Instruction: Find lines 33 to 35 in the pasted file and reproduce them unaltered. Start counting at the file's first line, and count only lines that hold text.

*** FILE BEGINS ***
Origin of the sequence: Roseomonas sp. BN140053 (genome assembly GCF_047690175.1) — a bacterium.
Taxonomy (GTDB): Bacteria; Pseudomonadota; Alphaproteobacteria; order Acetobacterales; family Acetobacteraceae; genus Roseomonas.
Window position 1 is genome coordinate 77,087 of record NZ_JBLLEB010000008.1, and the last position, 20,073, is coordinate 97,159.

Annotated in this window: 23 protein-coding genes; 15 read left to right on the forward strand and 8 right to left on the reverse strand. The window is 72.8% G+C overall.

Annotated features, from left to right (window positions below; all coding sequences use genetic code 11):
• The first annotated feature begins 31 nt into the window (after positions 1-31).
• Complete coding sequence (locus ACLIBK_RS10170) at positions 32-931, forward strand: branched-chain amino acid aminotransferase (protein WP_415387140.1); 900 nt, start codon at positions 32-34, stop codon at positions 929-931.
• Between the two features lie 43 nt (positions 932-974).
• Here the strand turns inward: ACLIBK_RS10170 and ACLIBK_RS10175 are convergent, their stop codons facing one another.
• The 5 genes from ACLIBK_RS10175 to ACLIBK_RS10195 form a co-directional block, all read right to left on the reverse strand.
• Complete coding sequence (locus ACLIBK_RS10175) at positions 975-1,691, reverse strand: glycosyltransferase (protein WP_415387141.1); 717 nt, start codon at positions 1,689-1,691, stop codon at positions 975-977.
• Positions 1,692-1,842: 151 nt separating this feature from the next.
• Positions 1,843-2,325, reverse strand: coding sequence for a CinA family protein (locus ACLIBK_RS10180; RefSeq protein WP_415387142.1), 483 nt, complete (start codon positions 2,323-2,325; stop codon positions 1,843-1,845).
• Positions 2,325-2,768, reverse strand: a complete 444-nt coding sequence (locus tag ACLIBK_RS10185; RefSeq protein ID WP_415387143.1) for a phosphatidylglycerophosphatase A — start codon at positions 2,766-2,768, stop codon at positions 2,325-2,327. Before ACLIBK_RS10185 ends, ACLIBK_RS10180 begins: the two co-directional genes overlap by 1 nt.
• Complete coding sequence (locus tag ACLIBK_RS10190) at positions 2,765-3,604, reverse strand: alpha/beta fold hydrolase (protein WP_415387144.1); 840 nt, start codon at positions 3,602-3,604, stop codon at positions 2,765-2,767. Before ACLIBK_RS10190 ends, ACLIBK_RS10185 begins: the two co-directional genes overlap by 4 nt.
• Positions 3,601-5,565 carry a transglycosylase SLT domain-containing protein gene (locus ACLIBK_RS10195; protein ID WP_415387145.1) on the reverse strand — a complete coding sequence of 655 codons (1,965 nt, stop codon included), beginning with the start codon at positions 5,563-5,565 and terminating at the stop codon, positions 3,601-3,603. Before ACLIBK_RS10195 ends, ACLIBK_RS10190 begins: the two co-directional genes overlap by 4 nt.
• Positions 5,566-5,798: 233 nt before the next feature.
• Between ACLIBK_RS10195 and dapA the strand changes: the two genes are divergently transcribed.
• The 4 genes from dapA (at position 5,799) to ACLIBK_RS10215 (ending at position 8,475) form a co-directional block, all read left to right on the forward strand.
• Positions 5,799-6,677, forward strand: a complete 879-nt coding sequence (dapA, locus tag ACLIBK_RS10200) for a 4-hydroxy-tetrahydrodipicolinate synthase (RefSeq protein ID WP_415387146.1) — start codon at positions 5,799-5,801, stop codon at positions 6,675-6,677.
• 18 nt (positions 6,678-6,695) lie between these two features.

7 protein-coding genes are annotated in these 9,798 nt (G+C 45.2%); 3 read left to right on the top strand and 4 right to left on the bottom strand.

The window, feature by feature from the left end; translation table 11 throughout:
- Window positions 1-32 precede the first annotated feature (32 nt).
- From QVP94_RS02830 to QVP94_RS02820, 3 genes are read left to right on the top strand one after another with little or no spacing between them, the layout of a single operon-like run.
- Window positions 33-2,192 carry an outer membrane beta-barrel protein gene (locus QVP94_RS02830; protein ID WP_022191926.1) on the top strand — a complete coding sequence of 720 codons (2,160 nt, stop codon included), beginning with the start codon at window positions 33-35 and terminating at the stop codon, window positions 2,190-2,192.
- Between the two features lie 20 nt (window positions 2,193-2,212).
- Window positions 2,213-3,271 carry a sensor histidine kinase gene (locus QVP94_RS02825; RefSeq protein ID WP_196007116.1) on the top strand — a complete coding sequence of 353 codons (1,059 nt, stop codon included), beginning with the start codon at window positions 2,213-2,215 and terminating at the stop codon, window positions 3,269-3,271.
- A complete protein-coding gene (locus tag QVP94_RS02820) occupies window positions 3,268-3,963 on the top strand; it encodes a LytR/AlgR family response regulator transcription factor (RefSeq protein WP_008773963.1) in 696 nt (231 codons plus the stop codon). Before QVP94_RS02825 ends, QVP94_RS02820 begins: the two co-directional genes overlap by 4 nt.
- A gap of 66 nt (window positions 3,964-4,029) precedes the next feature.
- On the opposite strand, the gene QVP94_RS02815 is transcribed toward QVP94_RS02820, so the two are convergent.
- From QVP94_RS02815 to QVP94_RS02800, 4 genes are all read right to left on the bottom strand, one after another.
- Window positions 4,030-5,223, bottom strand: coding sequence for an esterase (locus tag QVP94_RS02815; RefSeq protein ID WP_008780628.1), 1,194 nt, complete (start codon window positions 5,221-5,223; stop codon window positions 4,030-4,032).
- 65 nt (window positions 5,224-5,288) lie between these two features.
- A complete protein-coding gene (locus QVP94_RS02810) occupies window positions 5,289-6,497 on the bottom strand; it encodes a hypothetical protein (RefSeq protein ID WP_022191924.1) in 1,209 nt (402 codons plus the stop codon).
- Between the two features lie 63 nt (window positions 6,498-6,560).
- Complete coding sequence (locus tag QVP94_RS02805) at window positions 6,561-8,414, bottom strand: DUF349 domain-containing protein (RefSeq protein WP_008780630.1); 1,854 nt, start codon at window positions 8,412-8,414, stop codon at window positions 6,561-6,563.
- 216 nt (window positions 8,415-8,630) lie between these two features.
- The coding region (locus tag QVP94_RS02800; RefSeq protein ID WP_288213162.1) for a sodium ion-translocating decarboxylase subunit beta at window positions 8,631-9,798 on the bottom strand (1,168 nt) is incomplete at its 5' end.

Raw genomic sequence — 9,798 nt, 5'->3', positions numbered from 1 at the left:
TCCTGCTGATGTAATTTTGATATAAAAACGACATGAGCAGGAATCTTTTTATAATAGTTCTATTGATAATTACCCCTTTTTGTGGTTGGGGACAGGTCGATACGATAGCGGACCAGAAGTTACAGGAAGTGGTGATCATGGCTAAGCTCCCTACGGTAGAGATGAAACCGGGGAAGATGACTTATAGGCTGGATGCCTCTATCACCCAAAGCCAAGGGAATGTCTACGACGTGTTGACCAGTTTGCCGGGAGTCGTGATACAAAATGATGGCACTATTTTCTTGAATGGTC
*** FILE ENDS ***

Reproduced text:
- Window positions 4,030-5,223, bottom strand: coding sequence for an esterase (locus tag QVP94_RS02815; RefSeq protein ID WP_008780628.1), 1,194 nt, complete (start codon window positions 5,221-5,223; stop codon window positions 4,030-4,032).
- 65 nt (window positions 5,224-5,288) lie between these two features.
- A complete protein-coding gene (locus QVP94_RS02810) occupies window positions 5,289-6,497 on the bottom strand; it encodes a hypothetical protein (RefSeq protein ID WP_022191924.1) in 1,209 nt (402 codons plus the stop codon).